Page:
Rating:

download (9)Reviewed by Sarah Lelonek

Sometimes it takes me a while to fully get into a book. I read a few pages, put the book down, read a few more, forget about the book. This is how my reading adventure with The Wicked We Have Done by Sarah Harian began. I’m glad to say about half way through the book, I couldn’t put it down. I found myself enthralled with the story, but more so, I wanted to know the past of each of the characters.

The premise of this book is that in the near future, the government has created a new way of deciding if an alleged criminal is guilty or not. It’s called the Compass Room. Basically, these alleged criminals are put into this arena of sorts, kind of like a Hunger Games situation. They spend 30 days inside the arena. During this time, they are tested mentally and physically while their brain waves are being sent to a machine. If the machine sees the person as not guilty, after a month, the person goes free. If found guilty, the person can be killed on the spot.

Evalyn Ibarra finds herself in the Compass Room with a slew of other young adults who may or may not have committed crimes out of hatred. While we don’t know exactly why Evalyn is there, we know that it involves something pretty horrific. The reader spends the rest of the novel learning about Evalyn’s past, as well as learning about the other inmates.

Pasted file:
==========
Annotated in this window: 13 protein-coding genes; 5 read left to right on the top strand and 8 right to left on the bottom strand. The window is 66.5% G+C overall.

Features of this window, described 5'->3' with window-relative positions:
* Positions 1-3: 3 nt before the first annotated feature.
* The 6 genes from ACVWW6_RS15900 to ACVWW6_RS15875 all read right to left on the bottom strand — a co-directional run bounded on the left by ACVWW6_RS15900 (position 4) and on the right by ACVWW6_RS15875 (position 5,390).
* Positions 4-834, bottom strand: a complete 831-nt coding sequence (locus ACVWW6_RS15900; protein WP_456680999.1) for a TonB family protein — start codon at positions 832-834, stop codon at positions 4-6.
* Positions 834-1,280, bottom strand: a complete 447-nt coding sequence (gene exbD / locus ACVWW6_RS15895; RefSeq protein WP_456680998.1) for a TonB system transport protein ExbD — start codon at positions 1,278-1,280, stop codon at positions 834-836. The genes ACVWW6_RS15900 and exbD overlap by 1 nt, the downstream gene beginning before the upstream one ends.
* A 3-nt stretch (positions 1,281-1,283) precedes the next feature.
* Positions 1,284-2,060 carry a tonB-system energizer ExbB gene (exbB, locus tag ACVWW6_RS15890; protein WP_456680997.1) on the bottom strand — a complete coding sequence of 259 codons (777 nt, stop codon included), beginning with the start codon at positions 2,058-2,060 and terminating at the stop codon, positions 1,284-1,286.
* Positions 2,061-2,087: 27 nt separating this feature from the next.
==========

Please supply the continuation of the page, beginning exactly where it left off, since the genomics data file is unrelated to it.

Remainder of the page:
I did generally enjoy this book. There were some parts that really stuck out as memorable. The writing was pretty captivating at times. What I didn’t like about the book was this concept of the Chaos Theory. This theory was brought up a few times, very vaguely, in flash backs to Evalyn’s past. I think that there needed to be more explanation of how this theory affected Evalyn and those around her if the author was going to name the entire series Chaos Theory. And that’s another thing: I really didn’t think this needed to be a series. I don’t like when authors extend a book into a series when she could have summed everything up within one book. I was okay with the ending. I would have liked maybe one more chapter, but other than that, I really don’t know what will happen in the second book.

All-in-all, I enjoyed the concept of the Compass Room. I liked trying to figure out if the inmates were guilty or not. I thought sometimes that the execution of the story and the background could have been a little more detailed. I think this is a fun, if not twisted, read. It was pretty good, but not the best.

Rating: ★★★☆☆ 

Sarah Emily Lelonek has a BA in English Literature from Kent State University. She is planning on attending Graduate School for English Rhetoric and Composition. She enjoys traveling and gaming while on breaks from working on her novel.

Review copy was provided free of any obligation by Penguin Group. No monetary or any other form of compensation was received.